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The "Tuareg Tumujgha Republic" hoax

Last modified: 2012-02-25 by ivan sache
Keywords: tuareg | tumujgha | hoax | stars: 7 (white) |
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[Flag of Tumujgha Republic]

Flag of the alleged "Tumujgha Republic" - Image by Ivan Sache, 28 June 2008

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The alleged "Tumujgha Republic"

On 19 September 2007, the blog of the Parti National Touareg (PNT, Tuareg National Party) announced the creation of the République Touarègue Tumoujgha, scheduled to the 20 September 2007.
The "Act of Foundation" of the Republic starts with a long listing of the grievances of the Tuaregs against the French colonial system and the governments of Mali and Niger (some of them being fully relevant), and a call to the Declaration of the Rights of the Autochtonous Peoples, voted by the United Nations on 13 September 2007. Then the unsigned, collective act says:

[We] declare, as of today Thursday the 20th September 2007, the set up of the République Touarègue Tumoujgha on the historical lands of the Tuareg nation, that is 2/3 of Niger and 1/2 of Mali:
1. The Tuareg Nation shall have for language Tamashek and for script Tifinagh
2. It shall be a non-religious republic with its own army, called taghd and its own government
3. The political capital of this republic shall be the historic town of Agadez
4. Our State shall be democratic and based on Federalism
5. Our fundamental texts shall be included into the "Blue Book"
6. Our national anthem shall be Tanakra Tumest. 7. Our flag shall be [to be described below].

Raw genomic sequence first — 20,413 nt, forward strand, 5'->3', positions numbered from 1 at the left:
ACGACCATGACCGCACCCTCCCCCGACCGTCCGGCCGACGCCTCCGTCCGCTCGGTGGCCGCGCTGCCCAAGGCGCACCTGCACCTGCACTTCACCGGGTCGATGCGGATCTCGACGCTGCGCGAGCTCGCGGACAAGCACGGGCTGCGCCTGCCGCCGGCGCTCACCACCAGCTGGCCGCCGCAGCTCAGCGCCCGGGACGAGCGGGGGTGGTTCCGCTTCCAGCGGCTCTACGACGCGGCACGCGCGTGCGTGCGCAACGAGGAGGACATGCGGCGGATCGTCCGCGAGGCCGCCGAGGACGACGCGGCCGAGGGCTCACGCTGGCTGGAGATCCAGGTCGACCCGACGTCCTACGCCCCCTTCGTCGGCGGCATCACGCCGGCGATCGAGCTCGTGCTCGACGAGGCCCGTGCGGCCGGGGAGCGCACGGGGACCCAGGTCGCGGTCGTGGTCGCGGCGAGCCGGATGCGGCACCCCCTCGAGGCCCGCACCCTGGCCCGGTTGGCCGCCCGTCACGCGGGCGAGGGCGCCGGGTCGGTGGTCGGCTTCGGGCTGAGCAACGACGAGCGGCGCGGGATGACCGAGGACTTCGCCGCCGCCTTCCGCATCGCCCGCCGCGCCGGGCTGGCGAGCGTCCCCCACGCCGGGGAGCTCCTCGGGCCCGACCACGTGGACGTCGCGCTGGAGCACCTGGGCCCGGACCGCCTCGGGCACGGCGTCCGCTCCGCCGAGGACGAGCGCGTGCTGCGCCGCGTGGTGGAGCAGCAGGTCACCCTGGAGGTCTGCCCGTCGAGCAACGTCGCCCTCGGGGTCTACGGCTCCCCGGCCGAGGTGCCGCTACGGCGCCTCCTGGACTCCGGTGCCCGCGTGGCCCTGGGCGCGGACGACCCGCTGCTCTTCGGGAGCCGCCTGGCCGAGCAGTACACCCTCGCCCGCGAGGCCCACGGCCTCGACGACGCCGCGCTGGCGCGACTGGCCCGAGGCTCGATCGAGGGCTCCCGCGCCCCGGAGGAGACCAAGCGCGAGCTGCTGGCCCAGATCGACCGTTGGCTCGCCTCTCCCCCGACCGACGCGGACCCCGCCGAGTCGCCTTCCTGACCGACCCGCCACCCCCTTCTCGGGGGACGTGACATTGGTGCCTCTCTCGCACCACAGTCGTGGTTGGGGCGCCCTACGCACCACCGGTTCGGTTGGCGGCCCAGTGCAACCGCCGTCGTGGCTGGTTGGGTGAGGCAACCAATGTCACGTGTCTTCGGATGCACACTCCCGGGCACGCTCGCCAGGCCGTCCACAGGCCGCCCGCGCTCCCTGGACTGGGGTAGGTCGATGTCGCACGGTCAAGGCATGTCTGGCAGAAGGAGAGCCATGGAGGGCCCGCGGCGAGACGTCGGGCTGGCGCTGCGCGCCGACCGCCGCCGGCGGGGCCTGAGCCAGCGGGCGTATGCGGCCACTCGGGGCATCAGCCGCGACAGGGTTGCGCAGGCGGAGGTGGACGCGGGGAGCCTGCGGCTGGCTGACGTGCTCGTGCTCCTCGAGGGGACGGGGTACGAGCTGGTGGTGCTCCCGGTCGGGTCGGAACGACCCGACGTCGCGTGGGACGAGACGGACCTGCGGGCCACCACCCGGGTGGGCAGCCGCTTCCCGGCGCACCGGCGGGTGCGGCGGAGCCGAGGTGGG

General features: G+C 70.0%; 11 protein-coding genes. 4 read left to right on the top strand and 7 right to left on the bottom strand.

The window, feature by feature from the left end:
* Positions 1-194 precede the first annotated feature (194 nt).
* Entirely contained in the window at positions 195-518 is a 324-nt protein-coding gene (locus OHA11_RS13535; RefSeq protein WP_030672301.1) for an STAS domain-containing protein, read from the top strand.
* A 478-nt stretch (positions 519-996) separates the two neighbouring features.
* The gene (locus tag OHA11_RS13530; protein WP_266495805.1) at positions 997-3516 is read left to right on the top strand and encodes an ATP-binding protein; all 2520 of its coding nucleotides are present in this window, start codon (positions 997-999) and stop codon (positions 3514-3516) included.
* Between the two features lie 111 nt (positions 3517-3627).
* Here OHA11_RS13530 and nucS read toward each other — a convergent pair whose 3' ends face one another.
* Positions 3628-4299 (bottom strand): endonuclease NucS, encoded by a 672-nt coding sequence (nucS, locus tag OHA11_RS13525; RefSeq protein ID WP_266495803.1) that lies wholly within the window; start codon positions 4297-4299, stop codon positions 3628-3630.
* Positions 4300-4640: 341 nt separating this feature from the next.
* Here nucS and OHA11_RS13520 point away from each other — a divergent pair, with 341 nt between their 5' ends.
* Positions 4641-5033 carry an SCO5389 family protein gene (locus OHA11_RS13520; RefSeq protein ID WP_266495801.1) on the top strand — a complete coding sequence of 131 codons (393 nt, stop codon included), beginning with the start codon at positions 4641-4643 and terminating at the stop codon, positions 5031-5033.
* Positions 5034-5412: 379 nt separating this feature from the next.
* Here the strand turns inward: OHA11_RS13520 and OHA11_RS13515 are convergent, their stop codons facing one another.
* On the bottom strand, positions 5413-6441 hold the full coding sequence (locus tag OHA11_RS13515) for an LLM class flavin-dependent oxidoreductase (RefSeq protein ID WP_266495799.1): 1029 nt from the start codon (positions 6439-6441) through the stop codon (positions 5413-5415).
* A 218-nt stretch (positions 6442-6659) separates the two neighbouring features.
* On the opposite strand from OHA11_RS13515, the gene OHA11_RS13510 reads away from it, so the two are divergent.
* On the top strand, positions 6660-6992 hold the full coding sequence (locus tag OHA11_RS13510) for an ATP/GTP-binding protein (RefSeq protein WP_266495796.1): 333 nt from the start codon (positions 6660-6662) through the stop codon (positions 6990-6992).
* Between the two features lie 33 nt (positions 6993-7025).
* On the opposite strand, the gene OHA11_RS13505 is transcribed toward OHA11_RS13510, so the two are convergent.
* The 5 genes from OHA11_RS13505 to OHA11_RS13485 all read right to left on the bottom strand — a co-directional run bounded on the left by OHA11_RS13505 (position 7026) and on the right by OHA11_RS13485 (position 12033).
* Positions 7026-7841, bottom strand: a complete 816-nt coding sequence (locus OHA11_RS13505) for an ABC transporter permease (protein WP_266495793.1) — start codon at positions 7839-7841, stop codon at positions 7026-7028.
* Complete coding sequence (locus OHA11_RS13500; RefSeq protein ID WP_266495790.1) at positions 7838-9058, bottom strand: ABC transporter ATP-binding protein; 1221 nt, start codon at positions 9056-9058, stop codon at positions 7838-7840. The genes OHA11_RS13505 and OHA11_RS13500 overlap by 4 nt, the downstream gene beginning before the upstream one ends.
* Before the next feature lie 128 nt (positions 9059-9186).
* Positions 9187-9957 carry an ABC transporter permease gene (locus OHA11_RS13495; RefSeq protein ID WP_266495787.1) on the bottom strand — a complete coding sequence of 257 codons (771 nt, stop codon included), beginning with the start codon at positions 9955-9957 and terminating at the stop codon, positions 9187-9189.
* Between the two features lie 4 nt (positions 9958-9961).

On 22 September 2007, the blog published a declaration by the anonymous President of the République de Tumoujgha (further written Tumoujga and Tumoufgha) calling the miltary forces and administration of Mali and Niger to withdraw from the Republic and the Tuaregs to come back to their homeland.
On 23 September 2007, the blog published a letter of the President of the République de Tumoujgha (Pays Touareg) to the Presidents of Mali, Niger, Libya and Algeria, introducing the new Republic and requiring the set up of pacific relationships. On 1 October 2007, the blog published a letter of the President of the Nation-État Tumoujgha and of the Peuple autochtone Touareg to the Secretary General of the United Nations, applying for immediate membership.

The announcement of the Republic was freshly received in Mali and Niger, causing political debates and mediatic quasi-hystery, as aired in the last three messages posted by the President of the Republic on the PNT blog (8 October, 13 October and 13 November 2007).
Tuareg leaders faithful to the Government of Mali quickly denounced the Republic. Assarid Ag Imbarcawane, the Second Vice President of the National Assembly, said that "a Republic shall not be proclaimed on the Internet" and pointed out some inconsistencies in the "Act of Foundation", especially the omission of the Hoggar region (Algeria) among the "historical lands of the Tuareg Nation" (L'Indépendant, 27 September 2007).